A major asset of this process is the ability to make fully dense metal parts with free-form flexibility. This provides the ability to make a wide variety of parts as is required by the MPH system. In addition, this process enables the attainment of the mobile processing requirement for reducing the logistics footprint. Because the process is based on powder technology, the material inventory can be dramatically reduced, as there is no need to store wide varieties of solid stock. In addition, the ability of the process to consolidate a number of high performance alloys (e.g. high alloy steel, Titanium) powders permits a strategy of reducing material compositional inventory by building parts to better than original part properties. In this strategy, a single high performance alloy is employed for a whole family of parts yielding mechanical properties equal to or better than those in the original parts. Consequently, the compositional varieties of powder stock can be kept to a minimum in the materials inventory. Finally, the near-net-shape capability reduces scrap to a minimum and consequently reduces the need for any significant inventory quantities to make up for wasted material. The goal of the MPH program is to carry a single powdered metal to the battle space that would meet all part property requirements.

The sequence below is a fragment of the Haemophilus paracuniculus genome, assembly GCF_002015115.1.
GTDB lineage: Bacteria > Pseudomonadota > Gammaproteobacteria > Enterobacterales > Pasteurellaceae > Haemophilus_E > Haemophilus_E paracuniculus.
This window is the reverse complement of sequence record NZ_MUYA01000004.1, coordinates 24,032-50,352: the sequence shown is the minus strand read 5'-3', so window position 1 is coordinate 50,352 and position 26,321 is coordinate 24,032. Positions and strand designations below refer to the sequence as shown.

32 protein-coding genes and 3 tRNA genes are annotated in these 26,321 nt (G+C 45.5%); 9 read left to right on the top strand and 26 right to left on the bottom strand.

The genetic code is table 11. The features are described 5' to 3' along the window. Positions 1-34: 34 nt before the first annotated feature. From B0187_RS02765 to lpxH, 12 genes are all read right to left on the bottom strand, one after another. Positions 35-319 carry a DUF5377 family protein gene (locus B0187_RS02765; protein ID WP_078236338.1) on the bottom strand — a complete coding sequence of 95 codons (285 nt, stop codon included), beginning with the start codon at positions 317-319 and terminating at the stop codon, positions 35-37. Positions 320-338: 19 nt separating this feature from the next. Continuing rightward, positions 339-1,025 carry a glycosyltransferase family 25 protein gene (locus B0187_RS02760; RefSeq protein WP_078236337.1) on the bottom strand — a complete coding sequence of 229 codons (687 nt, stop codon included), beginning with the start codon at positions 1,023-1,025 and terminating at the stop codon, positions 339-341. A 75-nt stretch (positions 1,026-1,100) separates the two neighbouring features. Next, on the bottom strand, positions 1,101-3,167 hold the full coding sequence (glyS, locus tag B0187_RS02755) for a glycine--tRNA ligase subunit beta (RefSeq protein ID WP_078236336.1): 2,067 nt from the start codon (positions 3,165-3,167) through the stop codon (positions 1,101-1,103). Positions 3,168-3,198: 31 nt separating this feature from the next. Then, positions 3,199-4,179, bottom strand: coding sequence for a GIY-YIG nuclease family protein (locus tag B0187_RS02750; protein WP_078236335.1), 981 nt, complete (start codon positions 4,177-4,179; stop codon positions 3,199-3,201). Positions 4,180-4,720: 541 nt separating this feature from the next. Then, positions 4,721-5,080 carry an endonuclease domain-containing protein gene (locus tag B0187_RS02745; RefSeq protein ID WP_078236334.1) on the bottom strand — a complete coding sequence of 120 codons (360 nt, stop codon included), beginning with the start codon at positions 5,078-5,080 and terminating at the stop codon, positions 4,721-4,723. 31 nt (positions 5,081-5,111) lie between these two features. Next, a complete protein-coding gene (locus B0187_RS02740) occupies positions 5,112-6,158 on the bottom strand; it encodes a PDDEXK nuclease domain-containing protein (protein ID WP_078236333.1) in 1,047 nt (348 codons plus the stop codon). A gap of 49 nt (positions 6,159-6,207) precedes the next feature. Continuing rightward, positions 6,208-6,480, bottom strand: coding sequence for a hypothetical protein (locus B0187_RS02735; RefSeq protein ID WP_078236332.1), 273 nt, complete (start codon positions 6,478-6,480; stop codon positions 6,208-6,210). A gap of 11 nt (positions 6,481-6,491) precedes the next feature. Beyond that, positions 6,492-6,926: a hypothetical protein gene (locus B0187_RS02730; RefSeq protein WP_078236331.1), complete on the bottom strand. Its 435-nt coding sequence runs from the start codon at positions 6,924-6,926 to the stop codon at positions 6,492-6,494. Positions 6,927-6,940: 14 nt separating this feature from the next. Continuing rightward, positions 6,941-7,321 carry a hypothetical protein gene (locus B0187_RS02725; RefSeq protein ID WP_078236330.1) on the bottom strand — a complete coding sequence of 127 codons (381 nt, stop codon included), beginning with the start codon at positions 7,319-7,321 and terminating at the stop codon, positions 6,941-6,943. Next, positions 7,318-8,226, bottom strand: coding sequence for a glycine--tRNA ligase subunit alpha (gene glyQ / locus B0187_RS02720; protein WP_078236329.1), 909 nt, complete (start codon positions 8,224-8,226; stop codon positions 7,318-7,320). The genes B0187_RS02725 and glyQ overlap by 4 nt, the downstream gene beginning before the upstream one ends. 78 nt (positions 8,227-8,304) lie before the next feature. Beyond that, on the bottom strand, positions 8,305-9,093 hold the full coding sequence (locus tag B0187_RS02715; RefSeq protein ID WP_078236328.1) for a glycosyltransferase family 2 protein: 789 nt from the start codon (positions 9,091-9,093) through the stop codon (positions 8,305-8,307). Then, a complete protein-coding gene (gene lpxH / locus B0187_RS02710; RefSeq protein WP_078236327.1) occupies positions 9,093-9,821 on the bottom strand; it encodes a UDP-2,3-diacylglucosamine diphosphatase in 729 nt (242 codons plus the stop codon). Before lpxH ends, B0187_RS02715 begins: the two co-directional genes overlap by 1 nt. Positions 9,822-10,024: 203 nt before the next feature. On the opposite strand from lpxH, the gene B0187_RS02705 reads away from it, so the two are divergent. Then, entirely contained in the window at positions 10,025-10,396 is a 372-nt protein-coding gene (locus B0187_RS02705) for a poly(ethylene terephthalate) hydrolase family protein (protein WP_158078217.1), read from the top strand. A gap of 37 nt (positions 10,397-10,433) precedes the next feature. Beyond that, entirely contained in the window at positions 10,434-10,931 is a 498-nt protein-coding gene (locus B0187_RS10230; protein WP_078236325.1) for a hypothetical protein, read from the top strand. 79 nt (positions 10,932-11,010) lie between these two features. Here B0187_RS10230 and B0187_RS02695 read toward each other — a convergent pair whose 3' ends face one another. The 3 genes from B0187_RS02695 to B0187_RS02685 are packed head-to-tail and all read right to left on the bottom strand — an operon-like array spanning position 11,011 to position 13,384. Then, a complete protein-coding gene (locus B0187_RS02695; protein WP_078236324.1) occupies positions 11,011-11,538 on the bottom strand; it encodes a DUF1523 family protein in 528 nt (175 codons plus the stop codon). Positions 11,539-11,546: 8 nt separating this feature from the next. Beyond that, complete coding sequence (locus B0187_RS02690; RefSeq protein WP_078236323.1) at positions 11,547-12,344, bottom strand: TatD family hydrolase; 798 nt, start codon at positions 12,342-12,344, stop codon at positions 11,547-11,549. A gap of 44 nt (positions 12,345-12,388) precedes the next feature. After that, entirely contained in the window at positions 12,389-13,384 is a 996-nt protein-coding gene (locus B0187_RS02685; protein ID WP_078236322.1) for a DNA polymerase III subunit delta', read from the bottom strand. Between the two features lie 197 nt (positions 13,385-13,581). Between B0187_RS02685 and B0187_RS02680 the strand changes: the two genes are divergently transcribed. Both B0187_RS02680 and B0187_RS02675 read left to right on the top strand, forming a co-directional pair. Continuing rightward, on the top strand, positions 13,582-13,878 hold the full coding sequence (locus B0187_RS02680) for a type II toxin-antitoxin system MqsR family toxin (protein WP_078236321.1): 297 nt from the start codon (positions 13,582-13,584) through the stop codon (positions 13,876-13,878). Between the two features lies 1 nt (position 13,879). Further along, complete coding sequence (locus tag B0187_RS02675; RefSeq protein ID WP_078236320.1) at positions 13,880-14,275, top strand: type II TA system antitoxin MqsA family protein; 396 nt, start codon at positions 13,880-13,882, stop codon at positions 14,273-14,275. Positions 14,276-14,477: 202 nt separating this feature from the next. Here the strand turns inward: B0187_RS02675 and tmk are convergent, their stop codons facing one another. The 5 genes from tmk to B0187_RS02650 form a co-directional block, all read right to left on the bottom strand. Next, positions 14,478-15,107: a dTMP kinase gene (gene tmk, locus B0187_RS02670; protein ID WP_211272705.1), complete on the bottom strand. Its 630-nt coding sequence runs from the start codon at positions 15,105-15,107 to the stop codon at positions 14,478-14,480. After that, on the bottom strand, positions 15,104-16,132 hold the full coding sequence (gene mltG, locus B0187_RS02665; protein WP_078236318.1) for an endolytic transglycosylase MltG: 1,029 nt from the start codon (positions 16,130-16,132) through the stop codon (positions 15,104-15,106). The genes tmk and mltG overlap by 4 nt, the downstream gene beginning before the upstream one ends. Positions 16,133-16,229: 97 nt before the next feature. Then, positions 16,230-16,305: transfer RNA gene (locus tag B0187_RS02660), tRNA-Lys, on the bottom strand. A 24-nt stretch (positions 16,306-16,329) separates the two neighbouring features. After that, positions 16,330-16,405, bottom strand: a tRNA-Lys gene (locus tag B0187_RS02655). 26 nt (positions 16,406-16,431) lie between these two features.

• Multi-task Machining Center Post-processing of parts made by the LENS ® process requires the use of a second piece of manufacturing equipment, the 5-axis multitask machine to meet surface finish and tolerance specifications. The second ISO module of the RMS contains this 5-axis multi-task machining center. This machine is a multi-axis mill that is set up primarily as a lathe.
      Work pieces such as gears and camshafts that normally would require separate turning centers, and both vertical and horizontal machining centers, can now be completely machined with efficiency and accuracy in the multi-task machining center. All axes are direct motor driven with no belts, pulleys, or gears, and tool exchange speed is nearly instantaneous. The machine incorporates an integrated 64-bit PC controller, color graphics display, and a simple programming language. In addition to having the capability of directly inputting machine code (CNC), the programmer can also simply inputs the dimensions in a logical machining sequence (guided by the machine), and the video display unit shows a shaded model of the work-piece for each stage, including a model of the cutting tools in action. This can be seen dynamically for an entire program prior to cutting material and while the actual machining is in progress. During programming, the controller immediately flags any x-y-z interference or an unfeasible operation as an error, and the corresponding program line is highlighted for correction.
      The 64-bit controller is capable of making tool path adjustments on the fly (OTF) to compensate for tool wear. Any manual adjustments (tweaking) done by the operator while the program is running can be recorded by the controller and immediately incorporated into the master program file, if desired. Another capability of this machine is the ability to record cutting path data in the event of a tool breakage. These data (up to 5 motions) are recorded as the operator manually guides the tool away from the work-piece for changing. At the restart command, the stored cutting path data guides the tooling back to the interrupted stage position, and the original program continues. There is no need to return to the program beginning, this saves significant time over conventional methods.